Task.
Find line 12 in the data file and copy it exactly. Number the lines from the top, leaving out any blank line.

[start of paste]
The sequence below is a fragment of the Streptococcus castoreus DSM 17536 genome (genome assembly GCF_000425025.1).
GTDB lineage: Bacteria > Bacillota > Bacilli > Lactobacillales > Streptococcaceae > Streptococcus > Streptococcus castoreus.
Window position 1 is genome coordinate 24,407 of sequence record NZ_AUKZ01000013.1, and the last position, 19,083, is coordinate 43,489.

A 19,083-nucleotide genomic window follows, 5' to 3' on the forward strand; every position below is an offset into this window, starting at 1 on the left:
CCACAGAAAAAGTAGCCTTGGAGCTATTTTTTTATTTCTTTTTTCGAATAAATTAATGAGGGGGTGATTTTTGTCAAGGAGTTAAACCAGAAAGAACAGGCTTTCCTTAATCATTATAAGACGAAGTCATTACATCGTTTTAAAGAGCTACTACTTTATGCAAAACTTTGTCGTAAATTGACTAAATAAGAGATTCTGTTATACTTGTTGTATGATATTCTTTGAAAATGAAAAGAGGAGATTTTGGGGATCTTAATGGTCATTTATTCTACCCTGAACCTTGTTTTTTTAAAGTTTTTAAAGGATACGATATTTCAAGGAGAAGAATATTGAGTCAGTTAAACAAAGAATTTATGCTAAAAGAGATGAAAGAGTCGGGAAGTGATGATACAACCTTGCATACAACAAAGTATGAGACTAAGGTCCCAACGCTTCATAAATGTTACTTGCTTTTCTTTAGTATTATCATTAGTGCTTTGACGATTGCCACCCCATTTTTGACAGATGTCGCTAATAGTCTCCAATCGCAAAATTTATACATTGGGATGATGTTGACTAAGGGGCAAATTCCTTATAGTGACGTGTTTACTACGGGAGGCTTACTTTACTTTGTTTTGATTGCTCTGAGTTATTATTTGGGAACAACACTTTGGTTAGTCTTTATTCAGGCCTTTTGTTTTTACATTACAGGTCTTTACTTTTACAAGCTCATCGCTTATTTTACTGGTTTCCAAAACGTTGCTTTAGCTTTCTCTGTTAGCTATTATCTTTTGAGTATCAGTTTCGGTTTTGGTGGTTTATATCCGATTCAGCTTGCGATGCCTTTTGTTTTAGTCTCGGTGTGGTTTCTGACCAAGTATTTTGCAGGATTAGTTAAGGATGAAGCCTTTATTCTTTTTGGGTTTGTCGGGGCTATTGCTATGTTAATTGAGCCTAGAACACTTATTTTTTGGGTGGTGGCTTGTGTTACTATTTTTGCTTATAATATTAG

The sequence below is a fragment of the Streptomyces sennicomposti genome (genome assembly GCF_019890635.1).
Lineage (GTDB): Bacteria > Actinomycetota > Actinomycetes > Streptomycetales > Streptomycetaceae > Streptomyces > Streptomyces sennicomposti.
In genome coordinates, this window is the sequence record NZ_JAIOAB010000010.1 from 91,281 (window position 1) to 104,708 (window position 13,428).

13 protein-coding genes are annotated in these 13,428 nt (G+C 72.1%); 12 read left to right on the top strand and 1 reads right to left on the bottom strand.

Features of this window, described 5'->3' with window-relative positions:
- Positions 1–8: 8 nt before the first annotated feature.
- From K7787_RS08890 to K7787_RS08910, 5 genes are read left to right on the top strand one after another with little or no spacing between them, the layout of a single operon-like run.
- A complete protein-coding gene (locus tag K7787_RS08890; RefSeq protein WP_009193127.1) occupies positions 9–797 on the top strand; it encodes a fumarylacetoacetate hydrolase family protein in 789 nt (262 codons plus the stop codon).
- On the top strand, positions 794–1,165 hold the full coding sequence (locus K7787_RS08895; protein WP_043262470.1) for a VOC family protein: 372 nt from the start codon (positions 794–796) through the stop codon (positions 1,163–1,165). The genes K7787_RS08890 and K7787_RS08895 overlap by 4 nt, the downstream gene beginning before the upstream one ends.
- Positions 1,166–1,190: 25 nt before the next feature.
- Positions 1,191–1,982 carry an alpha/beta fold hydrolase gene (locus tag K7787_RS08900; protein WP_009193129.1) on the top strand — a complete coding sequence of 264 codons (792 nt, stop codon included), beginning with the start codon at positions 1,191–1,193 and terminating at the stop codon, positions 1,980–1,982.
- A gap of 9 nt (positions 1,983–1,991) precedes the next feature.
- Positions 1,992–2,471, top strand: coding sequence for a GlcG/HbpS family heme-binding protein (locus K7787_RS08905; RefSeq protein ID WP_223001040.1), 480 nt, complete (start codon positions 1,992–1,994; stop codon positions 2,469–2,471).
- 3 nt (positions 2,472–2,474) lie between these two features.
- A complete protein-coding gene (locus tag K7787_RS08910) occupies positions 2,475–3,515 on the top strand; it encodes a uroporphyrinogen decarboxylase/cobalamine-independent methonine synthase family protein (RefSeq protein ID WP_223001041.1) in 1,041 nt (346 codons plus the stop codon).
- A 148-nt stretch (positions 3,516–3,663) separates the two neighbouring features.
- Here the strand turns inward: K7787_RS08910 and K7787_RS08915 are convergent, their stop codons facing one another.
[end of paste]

- From K7787_RS08890 to K7787_RS08910, 5 genes are read left to right on the top strand one after another with little or no spacing between them, the layout of a single operon-like run.